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Pair of early carved Continental alabaster and marble statues realizes $132,250 at Fontaine's
A pair of early Continental alabaster and marble statues of Cleopatra and Judith, each one 23 inches tall, with exceptional detail, sold for $132,250 at a cataloged antique auction held Nov. 13 by Fontaine’s Auction Gallery in Pittsfield, Mass.
Around 300 people packed the Fontaine’s Auction Gallery showroom, located at 1485 West Housatonic Street in Pittsfield, for the standing room only event. In addition, there were about 800 Internet bidders who participated online via LiveAuctioneers.com and the Fontaine’s website (at www.fontainesauction.net)
Following are additional highlights from the auction. All prices quoted include a 15 percent buyer’s premium.
The sale’s top lot may have been statuary artwork, but vintage lamps and antique clocks dominated the list of top earners. A Tiffany 10-light Tulip lamp with pulled feather tulip shades on a signed Tiffany base, 21 inches tall, went for $40,250, while an E. Howard #71 regulator wall clock from the 1880s, 70 inches tall, black walnut with ebony trim case, garnered $25,875.
Keeping with lamps, a 16-inch Tiffany Studios Poinsettia shade with red flowers with blue, gold and green centers fetched $25,875; an 18-inch Handel Riverbed scenic lamp (#6752), artist signed “HB” (Henry Bedigie), and in excellent condition soared to $24,150; and a 16-inch signed Tiffany Studios Pomegranate table lamp with dichroic and mottled shade rose to $12,650.
Rounding out the category: a Handel Floral & Butterfly lamp (#6688), with an 18-inch reverse painted shade showing apple blossoms and butterflies brought $11,500; an Anton Chotka Austrian cold painted bronze lamp titled “The Jewelry Merchant,” 15 ½ inches tall, hit $9,775; and a Duffner &Kimberly leaded table lamp with 21-inch fern pattern shade commanded $8,050.
Returning to vintage clocks, a James Condliff astronomical clock with 12-inch silvered dial, inscribed on the movement dust cover (“Ino B. McFadden A.D. 1832”) coasted to $19,550 to a bidder from England, where the clock was originally made; a circa 1905 Waltham #14 ball regulator with quartered oak case, 74 inches tall, rose to $14,950; and a three-piece French figural gilt bronze owl clock set with 3-branch candelabra brought $10,350.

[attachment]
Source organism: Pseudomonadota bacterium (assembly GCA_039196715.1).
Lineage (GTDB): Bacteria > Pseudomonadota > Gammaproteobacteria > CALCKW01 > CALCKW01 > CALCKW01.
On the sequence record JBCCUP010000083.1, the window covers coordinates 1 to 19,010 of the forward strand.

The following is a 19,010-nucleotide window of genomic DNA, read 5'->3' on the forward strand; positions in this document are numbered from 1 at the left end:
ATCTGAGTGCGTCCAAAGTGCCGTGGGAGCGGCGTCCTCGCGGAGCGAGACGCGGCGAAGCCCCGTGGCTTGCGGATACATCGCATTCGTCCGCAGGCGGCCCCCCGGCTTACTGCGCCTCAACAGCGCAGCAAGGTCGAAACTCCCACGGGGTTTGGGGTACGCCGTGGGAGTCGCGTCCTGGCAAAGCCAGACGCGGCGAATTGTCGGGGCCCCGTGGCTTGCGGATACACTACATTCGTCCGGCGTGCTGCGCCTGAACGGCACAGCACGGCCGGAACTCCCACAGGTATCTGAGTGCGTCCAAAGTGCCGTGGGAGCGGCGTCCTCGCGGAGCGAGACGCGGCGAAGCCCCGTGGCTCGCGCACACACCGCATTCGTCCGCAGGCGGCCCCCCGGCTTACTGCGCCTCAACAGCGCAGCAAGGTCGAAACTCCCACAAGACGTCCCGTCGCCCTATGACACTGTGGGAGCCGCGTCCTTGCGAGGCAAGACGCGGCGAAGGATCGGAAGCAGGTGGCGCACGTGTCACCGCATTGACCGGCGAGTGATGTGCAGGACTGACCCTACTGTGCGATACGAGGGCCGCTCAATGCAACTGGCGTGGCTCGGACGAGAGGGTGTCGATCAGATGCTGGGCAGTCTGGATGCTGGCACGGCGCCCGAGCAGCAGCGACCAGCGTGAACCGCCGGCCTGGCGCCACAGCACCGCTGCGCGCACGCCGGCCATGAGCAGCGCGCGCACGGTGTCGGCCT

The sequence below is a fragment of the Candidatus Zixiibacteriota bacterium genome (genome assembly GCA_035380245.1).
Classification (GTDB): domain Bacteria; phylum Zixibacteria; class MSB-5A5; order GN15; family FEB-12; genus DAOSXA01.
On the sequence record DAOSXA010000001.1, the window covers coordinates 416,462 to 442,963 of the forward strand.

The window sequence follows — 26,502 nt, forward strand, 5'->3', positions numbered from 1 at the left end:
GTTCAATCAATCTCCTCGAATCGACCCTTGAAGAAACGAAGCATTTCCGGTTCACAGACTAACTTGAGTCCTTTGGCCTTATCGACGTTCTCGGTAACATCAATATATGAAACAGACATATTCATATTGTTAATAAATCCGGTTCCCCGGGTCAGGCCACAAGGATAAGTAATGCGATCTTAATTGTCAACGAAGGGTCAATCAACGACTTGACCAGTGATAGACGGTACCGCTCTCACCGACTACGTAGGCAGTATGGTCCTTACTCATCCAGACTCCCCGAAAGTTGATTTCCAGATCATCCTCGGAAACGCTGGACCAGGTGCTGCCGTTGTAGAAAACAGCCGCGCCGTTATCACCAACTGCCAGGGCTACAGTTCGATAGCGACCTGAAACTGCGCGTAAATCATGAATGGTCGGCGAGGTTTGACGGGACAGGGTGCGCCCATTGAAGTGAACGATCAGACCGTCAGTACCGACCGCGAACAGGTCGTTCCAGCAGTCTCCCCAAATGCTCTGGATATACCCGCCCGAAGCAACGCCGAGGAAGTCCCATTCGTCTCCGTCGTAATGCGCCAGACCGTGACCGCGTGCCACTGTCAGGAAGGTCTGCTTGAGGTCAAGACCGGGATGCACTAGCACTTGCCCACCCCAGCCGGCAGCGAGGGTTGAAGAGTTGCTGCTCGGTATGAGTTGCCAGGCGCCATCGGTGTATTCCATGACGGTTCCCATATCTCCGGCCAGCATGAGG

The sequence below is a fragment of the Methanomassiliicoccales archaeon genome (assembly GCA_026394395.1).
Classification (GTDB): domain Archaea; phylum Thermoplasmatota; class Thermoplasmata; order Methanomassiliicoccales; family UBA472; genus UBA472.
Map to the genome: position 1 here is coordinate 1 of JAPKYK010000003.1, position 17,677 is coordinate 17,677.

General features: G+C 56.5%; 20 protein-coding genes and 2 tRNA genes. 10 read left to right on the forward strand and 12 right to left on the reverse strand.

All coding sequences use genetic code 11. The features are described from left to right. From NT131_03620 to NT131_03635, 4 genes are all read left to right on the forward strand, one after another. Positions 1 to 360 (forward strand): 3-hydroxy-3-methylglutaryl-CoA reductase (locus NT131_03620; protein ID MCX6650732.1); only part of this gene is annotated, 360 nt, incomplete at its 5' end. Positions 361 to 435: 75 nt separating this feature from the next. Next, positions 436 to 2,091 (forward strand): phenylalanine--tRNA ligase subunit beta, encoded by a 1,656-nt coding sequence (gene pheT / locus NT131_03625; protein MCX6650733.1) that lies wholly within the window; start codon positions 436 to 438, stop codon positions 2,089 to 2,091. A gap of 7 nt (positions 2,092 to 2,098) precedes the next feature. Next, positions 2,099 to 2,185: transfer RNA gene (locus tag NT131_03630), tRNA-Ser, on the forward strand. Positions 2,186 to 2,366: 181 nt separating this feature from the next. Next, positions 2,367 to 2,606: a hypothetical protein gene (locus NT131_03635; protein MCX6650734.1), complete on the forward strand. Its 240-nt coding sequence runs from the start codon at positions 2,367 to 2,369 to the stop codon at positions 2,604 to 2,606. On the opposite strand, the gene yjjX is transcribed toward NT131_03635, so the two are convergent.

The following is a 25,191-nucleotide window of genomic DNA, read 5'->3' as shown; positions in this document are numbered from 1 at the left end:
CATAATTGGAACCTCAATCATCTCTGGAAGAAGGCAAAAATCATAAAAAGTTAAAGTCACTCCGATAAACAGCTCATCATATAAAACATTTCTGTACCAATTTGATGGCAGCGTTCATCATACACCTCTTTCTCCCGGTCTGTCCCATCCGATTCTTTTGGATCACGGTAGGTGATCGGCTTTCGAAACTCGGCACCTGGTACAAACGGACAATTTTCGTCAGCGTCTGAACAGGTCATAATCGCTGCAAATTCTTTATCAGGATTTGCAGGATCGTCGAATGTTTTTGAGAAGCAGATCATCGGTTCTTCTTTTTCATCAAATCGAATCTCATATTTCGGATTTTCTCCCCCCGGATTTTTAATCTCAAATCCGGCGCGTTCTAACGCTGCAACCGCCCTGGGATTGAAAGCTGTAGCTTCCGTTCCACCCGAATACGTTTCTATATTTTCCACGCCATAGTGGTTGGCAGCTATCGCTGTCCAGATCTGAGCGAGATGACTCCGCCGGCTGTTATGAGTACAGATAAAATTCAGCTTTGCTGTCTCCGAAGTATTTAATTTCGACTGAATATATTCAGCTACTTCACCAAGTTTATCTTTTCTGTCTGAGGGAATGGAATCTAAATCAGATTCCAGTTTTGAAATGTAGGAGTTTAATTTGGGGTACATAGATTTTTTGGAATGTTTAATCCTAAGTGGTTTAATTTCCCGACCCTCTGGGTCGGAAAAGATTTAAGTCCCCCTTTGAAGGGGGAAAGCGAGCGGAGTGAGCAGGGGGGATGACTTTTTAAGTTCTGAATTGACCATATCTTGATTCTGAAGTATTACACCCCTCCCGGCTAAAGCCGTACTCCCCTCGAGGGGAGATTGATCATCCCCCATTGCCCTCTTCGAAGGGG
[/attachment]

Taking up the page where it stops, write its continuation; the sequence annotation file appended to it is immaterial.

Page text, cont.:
Other clocks that did well included an Elliott grandfather clock with great proportions and detailed carvings, and signed 9-tube movement ($10,350); a J. L. Ruetter perpetual Atmos desk clock featuring a nice chrome base with beveled glass ($6,325); and a Guilmet French industrial balance beam engine clock with painted silver and gilt brass base ($4,600).
Fine art included an oil on canvas portrait of a harlequin (jester) by Emilio Pettoruti (Argentine, 1892-1971), 22 inches by 28 inches ($8,625); a hand-painted 10-inch Royal Vienna 10-inch portrait plate after Bluthen, artist signed and in excellent condition ($3,737); and a pair of 19th century carved marble angels, both shown kneeling and with long flowing robes ($7,475).
Dazzling pieces of estate jewelry were also offered. A lady’s 14kt white gold platinum and diamond pendant with a main round brilliant cut diamond weighing 1.87 carats with VS-1 clarity garnered $13,800; and a lady’s 14kt yellow gold handmade custom ring containing 16 square cut genuine rubies totaling 2.40 carats, with 17 round brilliant cut diamonds, hit $4,025.
Sterling silver pieces really got paddles wagging. Star lots included a figural repousse tankard by Emile Puiforcat of Paris, with a scene showing maidens dancing and playing music in a vineyard, 102.5 troy ounces ($6,612); and a circa 1910 Russian silver figural rhinoceros with diamond eyes by Julius Rappaport, a noted Faberge workmaster, weighing 6.56 ounces ($4,312).
Decorative accessories featured an exceptional American rosewood rococo chevelle dressing mirror with grape carved crest and elaborate legs with carved stretcher ($5,750); a Raoul Larche gilded bronze inkwell depicting a figural nude woman on a rock ($5,750); and a nice tri-form Daum Nancy cameo cut Dragonfly tray with green and yellow water lilies ($4,140).
Rounding out the day’s top lots: a fully restored 1894 popcorn and peanut wagon made by C. Cretors & Co. (Chicago) changed hands for $14,950; a matching set of 12 chairs from the Renaissance Revival period, including two armchairs, breezed to $7,762; and a set of six figural Stag Russian silver shot glasses, each one three inches high and marked “KL,” fetched $4,312.
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Ken Hall writes pre-sale and post-sale press releases for auction houses, for a fee. He writes, submits and tracks stories for clients. Submissions are published in trade magazines, posted on industry websites and appear in local newspapers.